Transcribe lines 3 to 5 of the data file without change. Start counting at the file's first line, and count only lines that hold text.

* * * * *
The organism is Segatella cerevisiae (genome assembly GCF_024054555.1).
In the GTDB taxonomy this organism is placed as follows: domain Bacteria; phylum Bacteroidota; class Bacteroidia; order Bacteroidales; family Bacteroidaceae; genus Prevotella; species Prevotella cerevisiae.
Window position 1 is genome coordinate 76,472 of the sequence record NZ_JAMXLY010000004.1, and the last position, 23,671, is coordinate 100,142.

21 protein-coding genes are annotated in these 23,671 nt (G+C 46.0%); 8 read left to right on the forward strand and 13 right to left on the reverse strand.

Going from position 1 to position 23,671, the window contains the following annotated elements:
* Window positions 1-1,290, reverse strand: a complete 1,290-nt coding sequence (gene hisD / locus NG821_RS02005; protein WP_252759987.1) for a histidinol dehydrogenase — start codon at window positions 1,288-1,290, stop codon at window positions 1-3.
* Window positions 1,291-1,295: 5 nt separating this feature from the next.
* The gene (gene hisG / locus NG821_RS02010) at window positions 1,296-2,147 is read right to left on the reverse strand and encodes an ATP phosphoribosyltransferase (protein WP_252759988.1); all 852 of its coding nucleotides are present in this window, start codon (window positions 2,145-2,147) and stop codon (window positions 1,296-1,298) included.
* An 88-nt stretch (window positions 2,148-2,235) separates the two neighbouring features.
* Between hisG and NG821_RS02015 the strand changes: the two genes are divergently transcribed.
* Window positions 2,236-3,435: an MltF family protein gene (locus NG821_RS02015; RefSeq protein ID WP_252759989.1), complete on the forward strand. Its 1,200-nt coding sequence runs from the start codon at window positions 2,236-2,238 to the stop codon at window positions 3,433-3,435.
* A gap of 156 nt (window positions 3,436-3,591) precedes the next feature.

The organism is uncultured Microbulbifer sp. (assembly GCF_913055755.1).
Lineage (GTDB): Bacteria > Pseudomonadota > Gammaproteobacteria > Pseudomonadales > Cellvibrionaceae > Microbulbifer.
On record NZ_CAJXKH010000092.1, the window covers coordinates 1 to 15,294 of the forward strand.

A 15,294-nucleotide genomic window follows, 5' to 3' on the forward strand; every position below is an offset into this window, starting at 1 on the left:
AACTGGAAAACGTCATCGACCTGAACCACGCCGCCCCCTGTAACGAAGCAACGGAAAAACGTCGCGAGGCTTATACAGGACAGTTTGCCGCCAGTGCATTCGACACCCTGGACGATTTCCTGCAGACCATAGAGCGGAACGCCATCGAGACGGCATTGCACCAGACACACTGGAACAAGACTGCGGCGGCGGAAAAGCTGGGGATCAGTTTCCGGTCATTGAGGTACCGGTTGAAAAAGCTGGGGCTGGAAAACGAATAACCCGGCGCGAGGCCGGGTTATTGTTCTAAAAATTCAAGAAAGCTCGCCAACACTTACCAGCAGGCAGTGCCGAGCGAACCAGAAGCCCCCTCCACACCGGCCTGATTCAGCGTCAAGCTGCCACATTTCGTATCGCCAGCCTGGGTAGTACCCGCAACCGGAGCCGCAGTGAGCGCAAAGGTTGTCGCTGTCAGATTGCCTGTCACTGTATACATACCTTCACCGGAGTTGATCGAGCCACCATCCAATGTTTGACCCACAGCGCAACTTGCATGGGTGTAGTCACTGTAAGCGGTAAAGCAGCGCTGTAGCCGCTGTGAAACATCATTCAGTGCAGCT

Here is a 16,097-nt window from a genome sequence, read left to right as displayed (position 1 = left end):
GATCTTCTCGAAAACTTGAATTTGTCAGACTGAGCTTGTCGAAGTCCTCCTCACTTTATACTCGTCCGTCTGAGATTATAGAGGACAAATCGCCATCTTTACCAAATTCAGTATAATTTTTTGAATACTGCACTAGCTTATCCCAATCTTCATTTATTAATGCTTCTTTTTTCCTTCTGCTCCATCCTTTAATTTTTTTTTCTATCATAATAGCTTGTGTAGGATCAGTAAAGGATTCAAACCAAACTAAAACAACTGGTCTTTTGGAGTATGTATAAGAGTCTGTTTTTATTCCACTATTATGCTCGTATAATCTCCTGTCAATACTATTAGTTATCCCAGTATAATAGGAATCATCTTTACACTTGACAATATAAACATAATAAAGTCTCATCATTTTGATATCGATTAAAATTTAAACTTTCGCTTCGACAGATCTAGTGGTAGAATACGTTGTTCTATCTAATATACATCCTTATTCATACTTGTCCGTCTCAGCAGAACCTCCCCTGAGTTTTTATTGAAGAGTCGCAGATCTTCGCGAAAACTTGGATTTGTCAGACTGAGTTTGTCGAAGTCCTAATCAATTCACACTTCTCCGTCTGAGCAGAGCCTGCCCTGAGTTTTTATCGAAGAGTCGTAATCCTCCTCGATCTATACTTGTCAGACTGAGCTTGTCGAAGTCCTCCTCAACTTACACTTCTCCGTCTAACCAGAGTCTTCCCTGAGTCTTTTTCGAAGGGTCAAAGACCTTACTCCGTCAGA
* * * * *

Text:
Window position 1 is genome coordinate 76,472 of the sequence record NZ_JAMXLY010000004.1, and the last position, 23,671, is coordinate 100,142.

21 protein-coding genes are annotated in these 23,671 nt (G+C 46.0%); 8 read left to right on the forward strand and 13 right to left on the reverse strand.

Going from position 1 to position 23,671, the window contains the following annotated elements: